World Climate March celebrations drop new bombshells for Algarve

Celebrations for World Climate March took place throughout Portugal and the Algarve today, with two separate initiatives going ahead in Faro and Aljezur. The latter saw three separate bombshells dropped in the space of a warm, sun-dappled afternoon.

Aljezur mayor José Amarelinho was the first to show the way, with a passionate speech of how the next thing on his agenda – in tandem with fighting plans for gas and oil exploration deep offshore the Vicentina coast – is a battle against ‘intensive farming’ that is increasingly encroaching on everyday rural life, with vast areas of plastic-covered greenhouses stretching from Odeceixe to Odemira.

“This a very serious issue, and it is worrying us enormously” he said, adding that the government doesn’t appear to know how to stop it.

“We are all for modern agriculture, but not when it is intensive. How can we promote ‘healthy Nature trails’ and good living at the same time as seeing people from all over the world shipped in to work in greenhouses run as a result of American firms selling franchises of their seeds and plants?”

Amarelinho didn’t elaborate on the way forwards, as now is still the moment for battling the deep-offshore concession 46 kms off Aljezur’s windswept coast, for which he said he is “eternally grateful” for all the support his fight has received from campaigners, and Bloco de Esquerda MP João Vasconcelos – who travelled from Portimão to take part in the event.

Next up it was the turn of the CEO of citizens group ASMAA whom Amarelinho described as the “great, great, great Laurinda Seabra – our queen” – in reference to the former mechanical engineer’s tireless battle against drilling contracts that used to run the length and breadth of the Algarve.

Seabra used the stage to highlight concerns she expressed earlier this month after attending a conference in Lisbon outlining government plans to extend Portugal’s continental platform by 3.9 million square kilometres (click here).

Explaining that recordings taken at the conference still made her too ill to publish (“because of what they mean”), she dropped ASMAA’s bombshell: the group is creating a new petition to lobby the United Nations AGAINST letting Portugal get its way.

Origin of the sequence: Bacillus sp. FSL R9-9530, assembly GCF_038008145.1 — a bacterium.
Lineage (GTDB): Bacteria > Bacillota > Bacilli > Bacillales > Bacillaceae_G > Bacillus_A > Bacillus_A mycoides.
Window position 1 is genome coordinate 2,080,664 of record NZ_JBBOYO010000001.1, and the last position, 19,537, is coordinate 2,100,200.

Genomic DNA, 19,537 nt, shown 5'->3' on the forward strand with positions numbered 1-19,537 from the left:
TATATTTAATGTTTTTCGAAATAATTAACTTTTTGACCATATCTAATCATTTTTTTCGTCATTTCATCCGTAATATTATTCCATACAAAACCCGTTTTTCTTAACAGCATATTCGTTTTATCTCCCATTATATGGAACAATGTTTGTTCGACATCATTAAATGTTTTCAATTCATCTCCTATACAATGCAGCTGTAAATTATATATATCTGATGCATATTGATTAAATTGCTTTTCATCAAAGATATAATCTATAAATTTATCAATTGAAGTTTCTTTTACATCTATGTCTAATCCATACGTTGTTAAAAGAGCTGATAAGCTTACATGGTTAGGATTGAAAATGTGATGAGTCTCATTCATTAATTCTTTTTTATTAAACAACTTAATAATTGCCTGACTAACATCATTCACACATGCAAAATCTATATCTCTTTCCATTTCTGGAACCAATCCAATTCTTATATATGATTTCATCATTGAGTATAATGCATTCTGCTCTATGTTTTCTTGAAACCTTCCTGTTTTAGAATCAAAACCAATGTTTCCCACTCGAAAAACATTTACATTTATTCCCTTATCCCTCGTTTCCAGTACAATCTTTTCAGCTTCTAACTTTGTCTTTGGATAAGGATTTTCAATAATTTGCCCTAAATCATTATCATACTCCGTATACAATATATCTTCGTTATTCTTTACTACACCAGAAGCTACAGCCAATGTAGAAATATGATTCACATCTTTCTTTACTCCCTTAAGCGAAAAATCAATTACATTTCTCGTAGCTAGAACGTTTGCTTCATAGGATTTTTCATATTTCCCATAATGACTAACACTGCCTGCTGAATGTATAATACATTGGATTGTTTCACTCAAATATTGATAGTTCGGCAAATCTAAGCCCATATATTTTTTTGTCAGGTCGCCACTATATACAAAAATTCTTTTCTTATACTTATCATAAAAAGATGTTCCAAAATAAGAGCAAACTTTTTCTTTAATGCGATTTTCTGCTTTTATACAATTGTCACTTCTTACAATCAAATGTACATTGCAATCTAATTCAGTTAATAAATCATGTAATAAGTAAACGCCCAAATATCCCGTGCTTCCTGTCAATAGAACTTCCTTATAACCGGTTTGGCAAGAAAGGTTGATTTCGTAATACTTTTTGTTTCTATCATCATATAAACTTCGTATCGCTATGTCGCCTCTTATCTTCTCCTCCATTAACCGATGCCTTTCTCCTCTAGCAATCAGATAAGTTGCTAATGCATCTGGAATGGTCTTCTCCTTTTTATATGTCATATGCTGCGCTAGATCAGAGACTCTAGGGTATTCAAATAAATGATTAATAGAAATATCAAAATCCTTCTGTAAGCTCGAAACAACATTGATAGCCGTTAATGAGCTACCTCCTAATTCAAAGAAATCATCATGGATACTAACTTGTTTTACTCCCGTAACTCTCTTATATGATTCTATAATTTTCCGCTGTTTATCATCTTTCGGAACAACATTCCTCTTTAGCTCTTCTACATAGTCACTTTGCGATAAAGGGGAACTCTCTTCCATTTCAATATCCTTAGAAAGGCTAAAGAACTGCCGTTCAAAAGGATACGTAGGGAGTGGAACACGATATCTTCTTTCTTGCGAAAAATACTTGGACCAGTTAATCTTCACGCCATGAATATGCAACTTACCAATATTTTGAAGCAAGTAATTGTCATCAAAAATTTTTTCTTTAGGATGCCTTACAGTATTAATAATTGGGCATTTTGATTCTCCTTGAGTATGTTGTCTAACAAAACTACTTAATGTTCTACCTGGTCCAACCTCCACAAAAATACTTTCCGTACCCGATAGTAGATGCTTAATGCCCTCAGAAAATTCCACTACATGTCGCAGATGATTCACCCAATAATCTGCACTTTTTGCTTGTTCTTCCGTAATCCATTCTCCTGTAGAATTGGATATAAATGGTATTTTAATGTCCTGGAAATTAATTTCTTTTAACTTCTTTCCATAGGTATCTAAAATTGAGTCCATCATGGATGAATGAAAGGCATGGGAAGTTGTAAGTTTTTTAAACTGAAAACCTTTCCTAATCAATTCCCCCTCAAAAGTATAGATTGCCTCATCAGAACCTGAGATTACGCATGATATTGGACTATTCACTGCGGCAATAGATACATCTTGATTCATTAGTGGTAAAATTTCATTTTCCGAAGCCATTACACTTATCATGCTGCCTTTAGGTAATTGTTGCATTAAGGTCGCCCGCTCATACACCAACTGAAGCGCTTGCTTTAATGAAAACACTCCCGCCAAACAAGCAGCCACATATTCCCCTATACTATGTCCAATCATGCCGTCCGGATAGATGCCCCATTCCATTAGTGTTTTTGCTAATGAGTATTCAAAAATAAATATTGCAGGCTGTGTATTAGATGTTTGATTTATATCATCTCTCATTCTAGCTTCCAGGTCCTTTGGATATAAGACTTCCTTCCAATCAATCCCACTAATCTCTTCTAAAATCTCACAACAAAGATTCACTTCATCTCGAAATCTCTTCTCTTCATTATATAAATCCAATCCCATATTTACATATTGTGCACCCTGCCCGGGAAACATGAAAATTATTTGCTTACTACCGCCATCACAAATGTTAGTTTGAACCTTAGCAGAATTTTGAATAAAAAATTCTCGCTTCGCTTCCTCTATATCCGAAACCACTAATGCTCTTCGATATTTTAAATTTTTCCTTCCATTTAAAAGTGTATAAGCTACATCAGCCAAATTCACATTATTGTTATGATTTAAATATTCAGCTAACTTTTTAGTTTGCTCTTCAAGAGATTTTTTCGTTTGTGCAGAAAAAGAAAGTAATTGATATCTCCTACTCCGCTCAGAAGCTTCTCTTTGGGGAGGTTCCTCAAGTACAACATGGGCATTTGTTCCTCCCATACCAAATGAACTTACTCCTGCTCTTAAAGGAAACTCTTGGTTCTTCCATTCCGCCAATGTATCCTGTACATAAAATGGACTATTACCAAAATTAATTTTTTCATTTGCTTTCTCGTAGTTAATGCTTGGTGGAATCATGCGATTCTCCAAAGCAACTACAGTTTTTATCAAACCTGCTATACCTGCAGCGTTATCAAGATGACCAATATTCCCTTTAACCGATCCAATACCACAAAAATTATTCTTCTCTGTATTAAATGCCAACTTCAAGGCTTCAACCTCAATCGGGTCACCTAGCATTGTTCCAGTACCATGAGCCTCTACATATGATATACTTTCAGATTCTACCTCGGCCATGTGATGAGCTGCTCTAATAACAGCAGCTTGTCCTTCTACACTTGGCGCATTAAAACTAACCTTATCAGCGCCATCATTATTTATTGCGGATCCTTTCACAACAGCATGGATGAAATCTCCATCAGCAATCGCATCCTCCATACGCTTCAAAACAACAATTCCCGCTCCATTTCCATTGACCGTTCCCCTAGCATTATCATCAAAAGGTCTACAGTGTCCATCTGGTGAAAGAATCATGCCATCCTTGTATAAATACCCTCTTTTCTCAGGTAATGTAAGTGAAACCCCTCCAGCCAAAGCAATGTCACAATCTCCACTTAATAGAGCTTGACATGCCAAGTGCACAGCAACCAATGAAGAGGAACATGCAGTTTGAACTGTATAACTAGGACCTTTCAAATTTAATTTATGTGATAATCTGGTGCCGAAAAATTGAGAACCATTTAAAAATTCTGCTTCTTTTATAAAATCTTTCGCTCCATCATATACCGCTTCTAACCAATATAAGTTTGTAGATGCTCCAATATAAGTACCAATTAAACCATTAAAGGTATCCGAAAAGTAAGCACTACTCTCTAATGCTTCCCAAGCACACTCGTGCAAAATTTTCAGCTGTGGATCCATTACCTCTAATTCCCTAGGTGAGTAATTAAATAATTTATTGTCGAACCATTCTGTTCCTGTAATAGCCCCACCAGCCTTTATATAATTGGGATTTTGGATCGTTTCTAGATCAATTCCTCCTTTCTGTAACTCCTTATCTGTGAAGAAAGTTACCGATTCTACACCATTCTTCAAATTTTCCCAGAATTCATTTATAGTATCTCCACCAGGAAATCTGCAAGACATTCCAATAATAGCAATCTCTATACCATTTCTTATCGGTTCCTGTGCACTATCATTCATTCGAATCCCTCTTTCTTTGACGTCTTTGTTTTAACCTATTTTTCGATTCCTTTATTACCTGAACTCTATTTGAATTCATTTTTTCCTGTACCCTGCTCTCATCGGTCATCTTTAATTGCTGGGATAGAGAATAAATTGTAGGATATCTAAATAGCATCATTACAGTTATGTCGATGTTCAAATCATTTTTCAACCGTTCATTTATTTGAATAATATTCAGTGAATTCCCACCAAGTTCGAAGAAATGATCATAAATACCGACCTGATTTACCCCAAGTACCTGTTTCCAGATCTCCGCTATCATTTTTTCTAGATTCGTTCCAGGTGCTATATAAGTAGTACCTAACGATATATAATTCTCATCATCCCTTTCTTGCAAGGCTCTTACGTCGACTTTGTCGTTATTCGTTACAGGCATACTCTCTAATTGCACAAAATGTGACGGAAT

“We may not be able to stop the 3.9 million square km ‘land grab’”, she told us afterwards. “But we will insist on a much larger extension of protected territory. We are aiming for 30-40% to be protected”.

Seabra’s fear – backed by scientists (click here) – is that Portugal’s zeal to attract deep-sea mining companies will simply be the nail-in-the-coffin for country’s sustainability.

“It is total destruction”, she told the audience. “When you see what is being planned for our planet, you will see we have to fight as populations against all the smoke screens being put up to lull us into acceptance”.

Bombshell number three came from A Nossa Terra NGO, taking part in the event to promote the battle to keep Monchique ‘mining free’.

The group is ploughing forwards with a challenge of what it calls the “nonsense, bull****” environmental impact study which appears to be waving mining companies through to start digging up south-facing Picota hillside for feldspar.

The group’s president Steven Hugman has also revealed that Monchique councillors are planning similar initiatives.

A meeting of the municipal assembly on Friday has paved the way for the preparation of expert reports on the hydrogeological impact of the two quarries planned – principally on how they will affect water supplies to villages, private mines, springs and boreholes – and lawyers are to be contacted with a view to lodging an embargo (“providência cautelar”) on any activity on the sites.

More information will follow. Monday sees A Nossa Terra holding a campaign walk of the areas under threat. Everyone is welcome. Starting point is Alferce village church at 9am on May 1 (Bank Holiday). Refreshments will be provided along the way. There is a lunch at the end – and this will be yet another moment for like-minded people determined to see the region saved for sustainable projects to make contact, and plan further initiatives.

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Photo: One of the many regional groups taking part was the anti-oil campaigners of Vila do Bispo